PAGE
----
Archive | Consumer ETFs

Why The U.S. Stock Market Never Completely Recovered

Some things go unnoticed. For example, the S&P 500 rallied 13% off its closing lows (1867) set in late August. Lost in the shuffle? The popular benchmark has yet to revisit its closing highs (2130) registered back in May. In essence, the corrective activity that began in the springtime as a function of a faltering [...] Continue Reading...


Investing Alongside The Purveyors Of False Hope

Say what you want about Bill Gross. He’s arrogant. He’s petty. He didn’t give his colleague El-Arian enough credit. He destroyed PIMCO Total Return (PTTDX) and now he is dragging down the bond funds at Janus. What kind of bond king is that? From my vantage point, however, the rush to discredit Gross has its [...] Continue Reading...


Our Current Asset Allocation For Moderate Growth and Income Clients

There were few investment professionals who believed in exchange-traded funds (ETFs) back in 1993. In fact, you could count the early adopters on your keyboard-using fingers. For example, my friend and money manager Tom Lydon used ETFs before he created ETF Trends. Dave Fry gathered a following at ETF Digest. And “yours truly?” I regularly [...] Continue Reading...


Singer Meghan Trainor Knows, It’s All About That Central Bank Stimulus

Nearly one-third of S&P 500 corporations have reported earnings and revenue from the third quarter. With 147 companies chiming in, profits are down -0.6% and sales are down -2.7% from a year earlier. One might have thought that several quarters of contraction in earnings and revenue (a.k.a. an “earnings recession” and a “revenue recession”) might [...] Continue Reading...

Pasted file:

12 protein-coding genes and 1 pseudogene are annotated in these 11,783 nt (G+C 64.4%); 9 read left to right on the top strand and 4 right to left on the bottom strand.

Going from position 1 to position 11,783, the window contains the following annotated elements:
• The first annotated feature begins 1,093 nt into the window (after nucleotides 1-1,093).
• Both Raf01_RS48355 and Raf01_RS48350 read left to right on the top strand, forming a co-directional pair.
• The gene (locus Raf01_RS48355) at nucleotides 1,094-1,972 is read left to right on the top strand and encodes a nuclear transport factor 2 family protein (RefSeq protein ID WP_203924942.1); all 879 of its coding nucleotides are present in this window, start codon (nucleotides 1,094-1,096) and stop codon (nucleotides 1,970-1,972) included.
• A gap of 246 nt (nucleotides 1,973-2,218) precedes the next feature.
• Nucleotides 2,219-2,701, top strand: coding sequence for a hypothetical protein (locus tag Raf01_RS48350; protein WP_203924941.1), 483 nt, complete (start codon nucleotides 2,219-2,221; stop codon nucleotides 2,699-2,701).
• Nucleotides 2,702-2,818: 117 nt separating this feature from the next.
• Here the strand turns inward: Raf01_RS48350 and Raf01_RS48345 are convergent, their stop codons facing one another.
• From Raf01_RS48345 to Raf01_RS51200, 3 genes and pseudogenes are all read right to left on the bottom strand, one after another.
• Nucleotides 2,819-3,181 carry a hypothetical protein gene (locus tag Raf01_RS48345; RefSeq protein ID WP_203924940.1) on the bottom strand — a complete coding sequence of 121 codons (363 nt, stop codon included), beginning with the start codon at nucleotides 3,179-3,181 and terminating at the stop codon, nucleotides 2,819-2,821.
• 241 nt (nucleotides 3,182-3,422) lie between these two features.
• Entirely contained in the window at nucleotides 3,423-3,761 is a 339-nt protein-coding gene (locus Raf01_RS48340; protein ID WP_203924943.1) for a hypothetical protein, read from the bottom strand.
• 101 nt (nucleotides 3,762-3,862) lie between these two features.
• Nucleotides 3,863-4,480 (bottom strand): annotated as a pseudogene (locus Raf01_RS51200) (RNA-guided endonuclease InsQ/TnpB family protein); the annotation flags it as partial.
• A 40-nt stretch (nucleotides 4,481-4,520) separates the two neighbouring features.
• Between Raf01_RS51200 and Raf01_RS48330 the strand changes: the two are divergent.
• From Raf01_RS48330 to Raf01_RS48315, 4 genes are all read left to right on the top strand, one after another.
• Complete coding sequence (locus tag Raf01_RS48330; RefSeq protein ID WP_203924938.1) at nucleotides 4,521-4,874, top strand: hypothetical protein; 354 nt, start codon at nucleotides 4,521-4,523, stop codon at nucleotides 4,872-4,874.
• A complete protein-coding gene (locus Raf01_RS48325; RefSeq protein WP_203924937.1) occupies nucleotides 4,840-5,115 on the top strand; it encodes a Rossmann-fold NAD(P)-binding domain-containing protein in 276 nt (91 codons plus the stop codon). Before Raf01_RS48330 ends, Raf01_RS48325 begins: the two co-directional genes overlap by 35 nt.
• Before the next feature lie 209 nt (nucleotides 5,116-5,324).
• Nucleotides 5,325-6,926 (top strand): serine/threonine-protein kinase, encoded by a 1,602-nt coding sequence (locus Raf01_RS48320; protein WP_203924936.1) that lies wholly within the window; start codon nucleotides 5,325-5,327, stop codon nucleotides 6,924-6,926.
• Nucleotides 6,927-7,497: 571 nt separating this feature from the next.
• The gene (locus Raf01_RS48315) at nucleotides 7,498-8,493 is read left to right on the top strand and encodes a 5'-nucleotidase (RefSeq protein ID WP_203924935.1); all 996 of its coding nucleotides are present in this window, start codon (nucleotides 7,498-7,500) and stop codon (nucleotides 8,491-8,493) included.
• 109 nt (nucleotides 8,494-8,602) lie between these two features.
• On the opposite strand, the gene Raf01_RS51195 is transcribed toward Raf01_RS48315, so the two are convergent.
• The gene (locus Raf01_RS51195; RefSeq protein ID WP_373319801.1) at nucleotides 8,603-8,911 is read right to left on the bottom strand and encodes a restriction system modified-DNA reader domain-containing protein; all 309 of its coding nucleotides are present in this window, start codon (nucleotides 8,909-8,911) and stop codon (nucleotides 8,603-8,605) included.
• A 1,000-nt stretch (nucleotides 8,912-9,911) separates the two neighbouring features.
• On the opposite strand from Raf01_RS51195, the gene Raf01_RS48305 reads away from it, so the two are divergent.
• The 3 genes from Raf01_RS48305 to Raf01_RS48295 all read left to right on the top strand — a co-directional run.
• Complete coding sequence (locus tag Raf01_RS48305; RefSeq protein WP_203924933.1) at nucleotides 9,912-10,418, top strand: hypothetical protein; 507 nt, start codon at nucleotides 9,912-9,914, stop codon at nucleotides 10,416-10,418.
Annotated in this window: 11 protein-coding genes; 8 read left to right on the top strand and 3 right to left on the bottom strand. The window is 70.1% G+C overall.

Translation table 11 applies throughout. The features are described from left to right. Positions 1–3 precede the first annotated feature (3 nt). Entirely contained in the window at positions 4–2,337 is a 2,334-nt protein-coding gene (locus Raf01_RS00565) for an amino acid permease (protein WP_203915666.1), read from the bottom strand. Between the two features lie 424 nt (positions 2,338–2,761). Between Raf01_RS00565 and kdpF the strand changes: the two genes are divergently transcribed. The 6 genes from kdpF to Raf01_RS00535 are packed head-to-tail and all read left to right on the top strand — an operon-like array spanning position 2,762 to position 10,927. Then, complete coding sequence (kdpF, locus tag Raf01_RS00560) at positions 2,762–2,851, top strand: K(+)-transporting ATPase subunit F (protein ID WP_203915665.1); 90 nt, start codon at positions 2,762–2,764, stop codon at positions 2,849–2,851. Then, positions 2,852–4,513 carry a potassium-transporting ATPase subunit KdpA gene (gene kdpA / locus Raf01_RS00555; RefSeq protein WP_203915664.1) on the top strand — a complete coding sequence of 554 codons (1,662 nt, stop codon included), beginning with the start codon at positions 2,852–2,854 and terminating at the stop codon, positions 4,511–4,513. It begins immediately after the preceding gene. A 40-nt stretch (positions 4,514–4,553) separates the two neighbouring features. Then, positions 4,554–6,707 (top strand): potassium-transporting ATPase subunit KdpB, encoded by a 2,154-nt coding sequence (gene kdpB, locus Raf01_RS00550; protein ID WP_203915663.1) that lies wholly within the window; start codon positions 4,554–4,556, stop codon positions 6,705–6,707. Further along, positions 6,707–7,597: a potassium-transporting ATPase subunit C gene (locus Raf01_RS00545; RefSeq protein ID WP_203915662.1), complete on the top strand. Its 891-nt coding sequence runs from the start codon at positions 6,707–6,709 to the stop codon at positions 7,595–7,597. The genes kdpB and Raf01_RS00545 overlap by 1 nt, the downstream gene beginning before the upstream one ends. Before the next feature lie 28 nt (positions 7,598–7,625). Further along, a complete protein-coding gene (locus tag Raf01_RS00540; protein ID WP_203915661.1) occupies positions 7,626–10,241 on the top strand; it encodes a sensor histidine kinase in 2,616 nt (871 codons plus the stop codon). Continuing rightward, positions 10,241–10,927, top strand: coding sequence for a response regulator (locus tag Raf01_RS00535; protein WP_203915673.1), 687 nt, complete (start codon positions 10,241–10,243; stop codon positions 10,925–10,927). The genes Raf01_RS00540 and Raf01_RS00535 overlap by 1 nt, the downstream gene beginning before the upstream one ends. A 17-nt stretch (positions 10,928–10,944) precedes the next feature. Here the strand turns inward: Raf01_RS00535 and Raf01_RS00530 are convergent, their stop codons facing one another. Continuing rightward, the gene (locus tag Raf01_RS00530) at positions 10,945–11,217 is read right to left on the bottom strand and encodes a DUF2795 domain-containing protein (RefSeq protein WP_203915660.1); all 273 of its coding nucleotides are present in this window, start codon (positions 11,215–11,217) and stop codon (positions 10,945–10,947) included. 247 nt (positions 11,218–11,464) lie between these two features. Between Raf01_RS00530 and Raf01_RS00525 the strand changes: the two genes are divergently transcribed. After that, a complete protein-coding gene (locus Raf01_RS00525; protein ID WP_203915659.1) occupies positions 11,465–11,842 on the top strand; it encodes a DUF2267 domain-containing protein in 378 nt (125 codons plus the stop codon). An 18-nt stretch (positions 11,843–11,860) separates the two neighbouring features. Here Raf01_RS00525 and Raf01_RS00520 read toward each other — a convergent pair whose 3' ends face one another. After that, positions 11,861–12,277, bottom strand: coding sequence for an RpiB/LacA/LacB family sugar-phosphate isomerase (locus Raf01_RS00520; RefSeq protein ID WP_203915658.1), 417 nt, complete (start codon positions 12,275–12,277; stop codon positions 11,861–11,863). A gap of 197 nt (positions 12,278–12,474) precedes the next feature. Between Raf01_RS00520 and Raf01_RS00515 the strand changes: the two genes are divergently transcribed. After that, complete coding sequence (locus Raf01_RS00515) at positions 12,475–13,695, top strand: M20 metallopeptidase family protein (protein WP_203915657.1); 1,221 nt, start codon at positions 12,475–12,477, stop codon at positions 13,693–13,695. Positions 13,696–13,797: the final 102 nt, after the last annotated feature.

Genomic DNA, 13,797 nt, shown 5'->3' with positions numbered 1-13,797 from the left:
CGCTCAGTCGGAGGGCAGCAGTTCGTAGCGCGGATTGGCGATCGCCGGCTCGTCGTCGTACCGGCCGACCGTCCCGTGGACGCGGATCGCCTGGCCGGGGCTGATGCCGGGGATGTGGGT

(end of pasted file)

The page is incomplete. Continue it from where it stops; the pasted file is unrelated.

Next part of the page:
Tepid Appetite For Risk Implies That Investors Are Still Haunted By Potential Loss

Is the worst behind us? Maybe. Yet the appetite for risk is decidedly less vibrant than before the August-September meltdown. (Review Market Top? 15 Warning Signs.) Consider high-quality bonds as represented by the Bank of America Merrill Lynch US Corporate A Option-Adjusted Spread. The yield spread between A-rated companies and comparable U.S. treasuries typically falls during [...] Continue Reading...


What Deleveraging May Mean For Netflix And Many Of Your Favorite Stocks

You know those annoying notifications that chime on your cell phone in the middle of the work day? The ones that sound off to let you know when Kim Kardashian’s daughter sits on a commode? Or when Donald Trump insults a member of the media? I get far too many of those. I’ve tried playing with the [...] Continue Reading...


All About Nothing: Stock ETFs Celebrate Zero Percent Rate Policy

About a year ago, I was meeting a client at a restaurant in Marina Del Rey, California. The traffic had been mild by Los Angeles County standards, so I arrived in the area early. I stopped in a local coffee shop and sat down in a booth. Lo and behold, in the booth next to [...] Continue Reading...


What the 3rd Quarter Tells Us About The Stock Market In October

Three months ago to the day (6/30), I served up a list of reasons for lowering one’s exposure to riskier assets. I discussed weakness in market internals where fewer and fewer corporate components of the Dow and S&P 500 had been propping up the popular U.S. benchmarks. I talked about the faster rate of deterioration [...] Continue Reading...


Resilient Consumer? Not During The Manufacturing Retreat and Corporate Revenue Recession

Concerned investors started punishing foreign stocks and emerging market equities in May. The primary reason? Many feared the adverse effects of declining economic growth around the globe as well as the related declines in world trade. By June, risk-averse investors began selling U.S. high yield bonds as well as U.S. small cap assets. A significant [...] Continue Reading...


Why The S&P 500 Is Likely To Revisit The Correction Lows Near 1870

In Selling The Drama Or Buying The Rally (8/27), I delineated the way in which 10%-plus price corrections had unfolded under similar circumstances in history (e.g., 1998, 2010, 2011, etc.). Specifically, when the prospects for the global economy are deteriorating, U.S. stock benchmarks typically reclaim about one-half of their losses on “hope rallies.” Afterwards, they retest [...] Continue Reading...


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